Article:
Mick Bonfield, Carolyn Moon, Michael Tudor, Merlin Hayward, Richard Walker, Gordon Furn, Dave Aylward, Fred Aylward, Joy Bonfield Colombara, Dave Eyre, Diane Jones, Mark Moynihan, The Green Rebels

A series of events accompany the exhibition, to ease you gently (or perhaps not so gently) into the christmas spirit.

Saturday 10th December 7pm - prompt
Home Grown Film Night presents
Hide and seek (1972)
Deptford's 'Jack in the Green' (2006-2011)
'Gone house ghost house 117 elegies' (2005)
A split screen with live sound track from Rabbit.

Sunday 11th December 5-7pm

Wednesday 14th December 6-9pm
Mid View
Music from The Missing Puddings and The Conformists
Compere Joe Bazouki

Saturday 24th December
End of the Road 12-4pm
Music TBC

Wednesday 30 November 2011

Cockpit Arts, Faircharm Christmas Fair and 'Gifted' weekend!

This weekend sees a flurry of opportunities to shop local, with Cockpit Arts holding its regular pre-christmas open studios, and the second Faircharm Christmas Fair taking place at the same time.

Faircharm Christmas Fair

I always enjoy the Cockpit Arts open studios, and last year I was impressed by the Faircharm fair too, which is no doubt why my unusually cheerful quote has been used in the press release! (I've left it out to spare my blushes...)

A wide network of artists and designer-makers will be showcasing their work on 3rd and 4th December at Faircharm Christmas Fair. This event provides local artists and designers with a platform to exhibit and sell their work in Deptford. Members of the public are invited to explore working studios at Creekside Artists as part of their annual December Open Studio event. Visitors will also have the opportunity to browse and buy furnishings, fine art, fashion and jewellery direct from local artists and artisans such as Katie New, Kaori Homma, Ruth Solomons, HB Jewellery and London Kills Me.

Masons Catering, whose pop-up café was a particular hit at last year’s Christmas Fair, have now established a more permanent base within Faircharm. The cosy Creekside Café will host an exhibition of work by Creekside Artists and plans to serve seasonal treats throughout the Open Studio weekend, alongside their regular menu of Fairtrade tea, homemade soups, sandwiches, cakes and tasty coffee.

Faircharm Studios, Creekside, Deptford, London SE8 3DX

12-6pm Saturday 3rd December
12-6pm Sunday 4th December


Cockpit Arts

Our Deptford Open Studios (2-4 December) are part of GIFTED a weekend of art & design in Deptford.

60+ talented designers lovingly make very cool fashion accessories, jewellery, homeware and so much more. Each piece has a story to be told and visitors have a joyous time doing their Christmas shop. Come on in and see behind the scenes…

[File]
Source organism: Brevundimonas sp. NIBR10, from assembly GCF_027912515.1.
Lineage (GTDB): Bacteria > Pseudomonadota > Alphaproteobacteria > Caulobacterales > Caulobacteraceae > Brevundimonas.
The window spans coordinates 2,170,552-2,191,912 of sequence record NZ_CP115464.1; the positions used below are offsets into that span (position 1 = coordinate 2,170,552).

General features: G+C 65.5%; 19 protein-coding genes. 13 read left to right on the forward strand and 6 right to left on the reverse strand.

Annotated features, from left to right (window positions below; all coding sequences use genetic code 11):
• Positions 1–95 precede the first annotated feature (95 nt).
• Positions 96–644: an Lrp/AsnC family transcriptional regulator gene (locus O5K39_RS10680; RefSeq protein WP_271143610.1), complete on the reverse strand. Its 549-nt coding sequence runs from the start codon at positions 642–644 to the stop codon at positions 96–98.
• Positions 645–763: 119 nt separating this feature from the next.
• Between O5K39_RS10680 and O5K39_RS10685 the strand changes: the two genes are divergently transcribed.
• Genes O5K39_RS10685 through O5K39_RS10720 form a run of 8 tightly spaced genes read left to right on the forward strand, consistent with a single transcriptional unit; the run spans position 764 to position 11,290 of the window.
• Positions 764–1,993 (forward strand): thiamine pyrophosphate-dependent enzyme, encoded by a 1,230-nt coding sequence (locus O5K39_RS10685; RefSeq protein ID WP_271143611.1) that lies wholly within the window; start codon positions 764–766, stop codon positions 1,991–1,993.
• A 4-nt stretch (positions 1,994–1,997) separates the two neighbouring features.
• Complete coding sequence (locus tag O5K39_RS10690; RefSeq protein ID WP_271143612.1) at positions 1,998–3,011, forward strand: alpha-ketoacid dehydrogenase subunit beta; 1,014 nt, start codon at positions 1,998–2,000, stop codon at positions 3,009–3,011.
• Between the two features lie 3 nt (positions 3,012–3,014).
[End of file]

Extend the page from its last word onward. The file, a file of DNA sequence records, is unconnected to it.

Christmas Attractions include:
- Heal’s Christmas Picks – gorgeous gift ideas
- Paper-cut Stories – workshops for kids by Sian Zeng
- Prize Draw – win a set of bespoke tree decorations by makers
- Mulled wine and organic winter pies by Hand Made Food

Deptford: 2-4 December
18-22 Creekside, London, SE8 3DZ
Fri 2 December (11am-9pm) and Sat 3 – Sun 4 December (11am – 6pm)


These events are both part of the South London Art Map's Gifted; a weekend of contemporary art & design in Deptford which is billed as:

An eclectic mix of art design featuring work by over 200 emerging artists and designer-makers, over two days, all in one postcode.

Find out more here.

Friday 25 November 2011

Lewisham Council consults on Thames Tunnel proposals

Hot on the heels of Thames Tunnel's own consultation process, Lewisham Council has announced its intention to hold two public meetings to gather comments on the proposals.

Planning permission for sites within the council's boundaries will not be decided by the usual methods, since the Thames Tunnel is considered as a nationally-significant piece of infrastructure. However the council will be making an official response to the proposals, and wants input from those people who will be affected by the plans.

Deptford's Crossfields Street site is not the only one in Lewisham - a second site at the northwestern extreme of the borough - Earl Pumping Station on Yeoman Street - is also being proposed.

Dates for the consultation are as follows:

Wed 7 December from 7pm; 2000 Community Action Centre, 199-201 Grove Street, Deptford SE8 3PG

Tues 13 December from 7pm; Salvation Army Hall, Mary Ann Gardens, Deptford SE8 3DP

Comments about either of the schemes can be made at any of the two events, although the one at Mary Ann Gardens is intended to focus on the Crossfields St site.

If you can't make it to the meetings, you can send your comments direct by emailing or writing to Planning Policy, Planning Service, London Borough of Lewisham, Laurence House, 1 Catford Road, London SE6 4RU.

You can also comment online using the consultation process:

Closing date for comments is 19 December 2011.

Happy Mondays at the Amersham Arms

Jon has written to alert me to the fact that there are only two Happy Mondays left before the end of the year.

He and Holly Walsh are responsible for organising the stand-up comedy nights at the Amersham Arms, tickets for which are a bargainous £5 each if you buy them in advance.

November 28th, 7.30pm - Isy Suttie (Dobby from 'Peep Show') and Holly Walsh (Never Mind the Buzzcocks, 8 Out of 10 Cats), plus Doc Brown and Lloyd Langford

December 12th, 7.30pm - Josie Long (Never Mind the Buzzcocks) and Holly Walsh, plus Joe Wilkinson, Al Stick and Angela Barnes

Sunday 20 November 2011

Richard Rogers in Deptford

Suits were much in evidence last Friday when architect Richard Rogers visited Deptford as a guest of Cathedral Group, the developer intending to build Rogers' eight-storey block of apartments behind the station's listed carriage ramp.

(Please do click through and read the story; I haven't lifted the photographs but they are certainly worth a look if only for the outfits)